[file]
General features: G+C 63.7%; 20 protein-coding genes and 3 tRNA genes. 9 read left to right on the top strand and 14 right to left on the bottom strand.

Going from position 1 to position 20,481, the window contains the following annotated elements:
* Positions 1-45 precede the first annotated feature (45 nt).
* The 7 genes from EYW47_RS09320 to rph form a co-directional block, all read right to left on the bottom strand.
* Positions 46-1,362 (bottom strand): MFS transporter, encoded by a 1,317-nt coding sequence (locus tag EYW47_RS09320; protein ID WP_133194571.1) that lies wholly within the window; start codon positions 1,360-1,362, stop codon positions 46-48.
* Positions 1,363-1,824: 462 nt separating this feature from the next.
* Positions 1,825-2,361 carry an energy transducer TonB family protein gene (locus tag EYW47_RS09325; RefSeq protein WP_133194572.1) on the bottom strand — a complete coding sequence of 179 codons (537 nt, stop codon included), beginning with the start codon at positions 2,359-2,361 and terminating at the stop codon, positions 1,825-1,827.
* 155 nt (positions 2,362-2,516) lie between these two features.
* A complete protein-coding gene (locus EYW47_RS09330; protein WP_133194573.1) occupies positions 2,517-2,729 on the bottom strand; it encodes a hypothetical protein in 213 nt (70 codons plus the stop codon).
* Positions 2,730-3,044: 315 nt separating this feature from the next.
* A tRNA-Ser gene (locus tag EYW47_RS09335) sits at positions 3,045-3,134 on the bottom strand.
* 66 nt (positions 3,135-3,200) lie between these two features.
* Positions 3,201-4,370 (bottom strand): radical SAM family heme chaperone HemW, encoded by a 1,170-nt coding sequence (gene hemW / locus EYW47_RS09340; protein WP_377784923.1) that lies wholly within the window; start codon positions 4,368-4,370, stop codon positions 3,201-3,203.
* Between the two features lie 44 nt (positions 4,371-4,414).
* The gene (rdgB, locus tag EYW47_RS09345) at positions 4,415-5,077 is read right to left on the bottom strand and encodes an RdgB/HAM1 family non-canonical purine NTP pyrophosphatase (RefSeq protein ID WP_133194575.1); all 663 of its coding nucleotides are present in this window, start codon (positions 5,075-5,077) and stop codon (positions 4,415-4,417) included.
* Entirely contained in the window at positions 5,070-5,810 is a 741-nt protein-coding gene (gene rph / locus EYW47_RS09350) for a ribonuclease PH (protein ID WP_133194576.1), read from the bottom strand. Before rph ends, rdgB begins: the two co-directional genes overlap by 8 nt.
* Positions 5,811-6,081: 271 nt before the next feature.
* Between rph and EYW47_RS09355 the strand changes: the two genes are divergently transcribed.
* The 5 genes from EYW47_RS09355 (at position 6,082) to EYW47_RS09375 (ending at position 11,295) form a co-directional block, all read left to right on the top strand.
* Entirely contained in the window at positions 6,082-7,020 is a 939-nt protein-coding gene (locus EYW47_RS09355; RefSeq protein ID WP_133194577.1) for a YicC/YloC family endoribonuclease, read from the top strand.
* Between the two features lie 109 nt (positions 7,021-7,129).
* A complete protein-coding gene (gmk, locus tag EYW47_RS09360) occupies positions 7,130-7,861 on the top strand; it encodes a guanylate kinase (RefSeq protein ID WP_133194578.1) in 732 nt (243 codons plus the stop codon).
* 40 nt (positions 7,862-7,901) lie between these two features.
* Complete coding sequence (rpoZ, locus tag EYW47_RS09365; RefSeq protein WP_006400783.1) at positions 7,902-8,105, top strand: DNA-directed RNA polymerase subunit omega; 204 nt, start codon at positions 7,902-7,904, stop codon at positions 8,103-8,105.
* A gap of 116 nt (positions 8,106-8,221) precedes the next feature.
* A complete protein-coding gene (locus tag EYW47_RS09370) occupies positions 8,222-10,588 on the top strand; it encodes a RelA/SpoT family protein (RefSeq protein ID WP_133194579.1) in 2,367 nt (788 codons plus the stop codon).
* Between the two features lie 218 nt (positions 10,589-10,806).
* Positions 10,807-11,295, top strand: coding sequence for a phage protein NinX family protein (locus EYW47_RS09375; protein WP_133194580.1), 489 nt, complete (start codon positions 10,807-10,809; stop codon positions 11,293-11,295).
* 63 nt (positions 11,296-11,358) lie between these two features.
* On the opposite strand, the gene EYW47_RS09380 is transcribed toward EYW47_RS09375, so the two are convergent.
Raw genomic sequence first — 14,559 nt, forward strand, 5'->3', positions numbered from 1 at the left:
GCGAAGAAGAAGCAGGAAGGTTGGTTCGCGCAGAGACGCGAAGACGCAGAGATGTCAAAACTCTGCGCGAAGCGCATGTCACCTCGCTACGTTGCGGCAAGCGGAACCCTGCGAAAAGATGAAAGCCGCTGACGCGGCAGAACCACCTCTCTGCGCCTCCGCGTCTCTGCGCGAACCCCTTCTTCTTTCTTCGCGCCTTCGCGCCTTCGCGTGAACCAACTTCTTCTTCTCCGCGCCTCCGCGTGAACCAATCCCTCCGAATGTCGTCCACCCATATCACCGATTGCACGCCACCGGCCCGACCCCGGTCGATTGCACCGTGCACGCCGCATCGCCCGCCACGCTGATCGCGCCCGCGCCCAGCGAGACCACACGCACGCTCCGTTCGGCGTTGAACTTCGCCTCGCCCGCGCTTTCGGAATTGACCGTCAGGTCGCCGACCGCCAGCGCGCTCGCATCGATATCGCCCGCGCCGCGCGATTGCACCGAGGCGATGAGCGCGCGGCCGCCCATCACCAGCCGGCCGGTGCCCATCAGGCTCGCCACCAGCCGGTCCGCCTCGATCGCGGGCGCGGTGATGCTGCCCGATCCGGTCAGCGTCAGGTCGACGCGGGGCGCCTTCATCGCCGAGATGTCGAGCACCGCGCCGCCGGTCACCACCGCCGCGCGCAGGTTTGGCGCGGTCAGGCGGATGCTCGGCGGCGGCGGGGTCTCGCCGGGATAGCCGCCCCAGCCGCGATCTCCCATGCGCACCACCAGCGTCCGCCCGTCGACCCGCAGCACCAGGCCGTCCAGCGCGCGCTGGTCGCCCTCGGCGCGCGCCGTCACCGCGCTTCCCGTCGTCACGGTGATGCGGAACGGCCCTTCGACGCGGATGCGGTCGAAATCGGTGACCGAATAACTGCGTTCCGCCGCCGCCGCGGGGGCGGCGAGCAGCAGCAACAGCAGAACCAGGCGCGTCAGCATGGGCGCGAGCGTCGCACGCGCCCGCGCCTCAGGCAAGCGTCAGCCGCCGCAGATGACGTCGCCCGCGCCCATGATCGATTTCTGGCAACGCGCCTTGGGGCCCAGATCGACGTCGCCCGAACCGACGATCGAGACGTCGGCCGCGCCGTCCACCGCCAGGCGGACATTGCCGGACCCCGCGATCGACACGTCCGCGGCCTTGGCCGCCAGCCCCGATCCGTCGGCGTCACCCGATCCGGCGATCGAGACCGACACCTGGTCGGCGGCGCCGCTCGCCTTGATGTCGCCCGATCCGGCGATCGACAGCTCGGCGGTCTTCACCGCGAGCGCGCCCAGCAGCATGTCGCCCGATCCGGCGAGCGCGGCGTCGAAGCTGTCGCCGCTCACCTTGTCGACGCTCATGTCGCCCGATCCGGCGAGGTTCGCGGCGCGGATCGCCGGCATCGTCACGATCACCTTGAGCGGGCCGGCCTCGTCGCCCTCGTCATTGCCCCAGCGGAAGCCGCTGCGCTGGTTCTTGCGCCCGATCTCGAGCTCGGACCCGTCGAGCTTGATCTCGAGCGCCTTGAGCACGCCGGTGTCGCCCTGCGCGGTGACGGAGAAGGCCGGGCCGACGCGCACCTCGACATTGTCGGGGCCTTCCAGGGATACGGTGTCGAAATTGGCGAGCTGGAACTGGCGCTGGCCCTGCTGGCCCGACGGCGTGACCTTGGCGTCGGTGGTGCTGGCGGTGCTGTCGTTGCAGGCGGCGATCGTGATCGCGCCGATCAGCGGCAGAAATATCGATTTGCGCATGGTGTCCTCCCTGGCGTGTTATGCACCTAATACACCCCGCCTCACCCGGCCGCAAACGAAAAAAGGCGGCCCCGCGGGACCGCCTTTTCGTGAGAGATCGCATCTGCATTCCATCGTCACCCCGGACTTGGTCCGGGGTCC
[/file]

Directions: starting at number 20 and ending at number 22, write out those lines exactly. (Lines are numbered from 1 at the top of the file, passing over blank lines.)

* Entirely contained in the window at positions 6,082-7,020 is a 939-nt protein-coding gene (locus EYW47_RS09355; RefSeq protein ID WP_133194577.1) for a YicC/YloC family endoribonuclease, read from the top strand.
* Between the two features lie 109 nt (positions 7,021-7,129).
* A complete protein-coding gene (gmk, locus tag EYW47_RS09360) occupies positions 7,130-7,861 on the top strand; it encodes a guanylate kinase (RefSeq protein ID WP_133194578.1) in 732 nt (243 codons plus the stop codon).